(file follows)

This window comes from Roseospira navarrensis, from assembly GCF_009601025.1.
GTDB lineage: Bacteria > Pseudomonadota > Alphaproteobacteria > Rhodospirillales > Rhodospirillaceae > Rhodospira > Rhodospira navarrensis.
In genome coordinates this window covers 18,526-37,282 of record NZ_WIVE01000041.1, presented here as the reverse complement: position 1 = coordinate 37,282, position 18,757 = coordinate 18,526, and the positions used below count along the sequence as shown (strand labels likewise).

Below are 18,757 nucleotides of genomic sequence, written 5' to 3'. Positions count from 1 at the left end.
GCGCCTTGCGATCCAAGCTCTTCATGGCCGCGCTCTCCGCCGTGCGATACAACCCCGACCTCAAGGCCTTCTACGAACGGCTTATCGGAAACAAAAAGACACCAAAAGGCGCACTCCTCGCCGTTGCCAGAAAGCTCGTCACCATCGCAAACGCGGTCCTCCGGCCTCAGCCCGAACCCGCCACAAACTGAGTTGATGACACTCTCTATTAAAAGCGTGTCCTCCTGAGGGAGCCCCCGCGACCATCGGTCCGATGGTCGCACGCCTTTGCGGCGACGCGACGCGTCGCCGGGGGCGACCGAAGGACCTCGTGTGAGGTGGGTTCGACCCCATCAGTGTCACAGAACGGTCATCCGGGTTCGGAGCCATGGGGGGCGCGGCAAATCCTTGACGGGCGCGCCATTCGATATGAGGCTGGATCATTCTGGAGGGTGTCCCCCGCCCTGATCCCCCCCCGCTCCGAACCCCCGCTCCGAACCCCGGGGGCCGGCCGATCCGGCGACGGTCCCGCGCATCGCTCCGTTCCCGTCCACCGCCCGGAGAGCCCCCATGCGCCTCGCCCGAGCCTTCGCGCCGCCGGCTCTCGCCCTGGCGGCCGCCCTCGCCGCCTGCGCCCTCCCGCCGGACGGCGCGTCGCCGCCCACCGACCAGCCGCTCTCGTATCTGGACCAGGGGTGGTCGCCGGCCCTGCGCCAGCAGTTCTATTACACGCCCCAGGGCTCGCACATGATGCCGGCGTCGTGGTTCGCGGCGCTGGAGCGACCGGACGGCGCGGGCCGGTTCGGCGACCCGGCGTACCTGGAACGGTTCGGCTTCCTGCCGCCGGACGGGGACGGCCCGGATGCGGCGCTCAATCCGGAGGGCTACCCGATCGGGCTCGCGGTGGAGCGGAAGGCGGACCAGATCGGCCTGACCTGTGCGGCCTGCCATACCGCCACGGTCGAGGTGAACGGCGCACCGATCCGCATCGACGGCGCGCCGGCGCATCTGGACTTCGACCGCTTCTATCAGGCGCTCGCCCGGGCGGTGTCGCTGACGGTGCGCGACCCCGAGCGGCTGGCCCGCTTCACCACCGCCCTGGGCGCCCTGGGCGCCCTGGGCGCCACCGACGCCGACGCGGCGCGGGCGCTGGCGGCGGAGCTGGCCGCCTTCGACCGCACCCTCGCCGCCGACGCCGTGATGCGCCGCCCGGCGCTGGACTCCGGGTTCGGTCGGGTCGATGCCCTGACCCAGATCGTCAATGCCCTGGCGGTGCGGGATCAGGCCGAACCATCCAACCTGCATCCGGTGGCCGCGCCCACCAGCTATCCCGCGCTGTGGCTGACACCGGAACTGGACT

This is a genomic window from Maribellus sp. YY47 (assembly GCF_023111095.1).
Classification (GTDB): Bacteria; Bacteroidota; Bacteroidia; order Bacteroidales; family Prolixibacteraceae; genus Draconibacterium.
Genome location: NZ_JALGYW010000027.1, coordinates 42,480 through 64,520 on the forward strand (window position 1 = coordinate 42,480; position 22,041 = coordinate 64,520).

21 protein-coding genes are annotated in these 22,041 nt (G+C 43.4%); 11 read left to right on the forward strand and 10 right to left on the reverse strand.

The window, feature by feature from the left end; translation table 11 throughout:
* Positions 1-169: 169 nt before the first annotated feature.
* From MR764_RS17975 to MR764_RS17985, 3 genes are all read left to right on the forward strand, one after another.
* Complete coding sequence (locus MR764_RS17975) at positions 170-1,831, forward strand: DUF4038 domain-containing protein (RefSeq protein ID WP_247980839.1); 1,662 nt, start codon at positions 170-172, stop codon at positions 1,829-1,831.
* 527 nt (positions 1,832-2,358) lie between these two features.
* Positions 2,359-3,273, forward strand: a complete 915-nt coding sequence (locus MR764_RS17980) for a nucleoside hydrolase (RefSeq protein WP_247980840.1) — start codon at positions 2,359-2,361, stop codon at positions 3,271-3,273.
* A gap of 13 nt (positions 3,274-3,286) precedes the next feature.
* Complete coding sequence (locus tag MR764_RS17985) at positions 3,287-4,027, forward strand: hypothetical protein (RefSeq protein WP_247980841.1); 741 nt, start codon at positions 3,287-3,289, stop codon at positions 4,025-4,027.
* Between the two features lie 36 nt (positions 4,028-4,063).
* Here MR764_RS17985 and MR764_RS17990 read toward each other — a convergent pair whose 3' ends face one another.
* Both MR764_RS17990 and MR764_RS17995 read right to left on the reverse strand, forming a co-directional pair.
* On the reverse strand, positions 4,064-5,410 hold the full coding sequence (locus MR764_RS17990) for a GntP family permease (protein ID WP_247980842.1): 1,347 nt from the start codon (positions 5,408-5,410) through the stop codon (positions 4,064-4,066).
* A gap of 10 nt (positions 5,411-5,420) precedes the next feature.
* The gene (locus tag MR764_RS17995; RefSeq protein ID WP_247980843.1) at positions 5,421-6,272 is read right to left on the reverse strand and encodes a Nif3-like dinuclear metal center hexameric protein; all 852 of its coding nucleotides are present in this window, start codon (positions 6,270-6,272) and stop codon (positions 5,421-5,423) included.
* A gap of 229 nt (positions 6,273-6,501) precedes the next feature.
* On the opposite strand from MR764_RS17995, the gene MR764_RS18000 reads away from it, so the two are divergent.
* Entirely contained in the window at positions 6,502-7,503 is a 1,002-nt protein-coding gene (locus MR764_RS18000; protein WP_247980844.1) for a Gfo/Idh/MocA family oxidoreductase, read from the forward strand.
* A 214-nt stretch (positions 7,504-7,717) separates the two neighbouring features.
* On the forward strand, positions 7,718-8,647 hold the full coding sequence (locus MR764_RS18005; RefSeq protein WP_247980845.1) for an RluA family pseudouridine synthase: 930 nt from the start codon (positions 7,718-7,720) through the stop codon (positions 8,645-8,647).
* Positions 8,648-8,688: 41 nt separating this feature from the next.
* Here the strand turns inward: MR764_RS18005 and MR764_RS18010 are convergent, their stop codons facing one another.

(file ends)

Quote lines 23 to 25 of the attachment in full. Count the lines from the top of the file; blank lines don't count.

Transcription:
* The gene (locus tag MR764_RS17995; RefSeq protein ID WP_247980843.1) at positions 5,421-6,272 is read right to left on the reverse strand and encodes a Nif3-like dinuclear metal center hexameric protein; all 852 of its coding nucleotides are present in this window, start codon (positions 6,270-6,272) and stop codon (positions 5,421-5,423) included.
* A gap of 229 nt (positions 6,273-6,501) precedes the next feature.
* On the opposite strand from MR764_RS17995, the gene MR764_RS18000 reads away from it, so the two are divergent.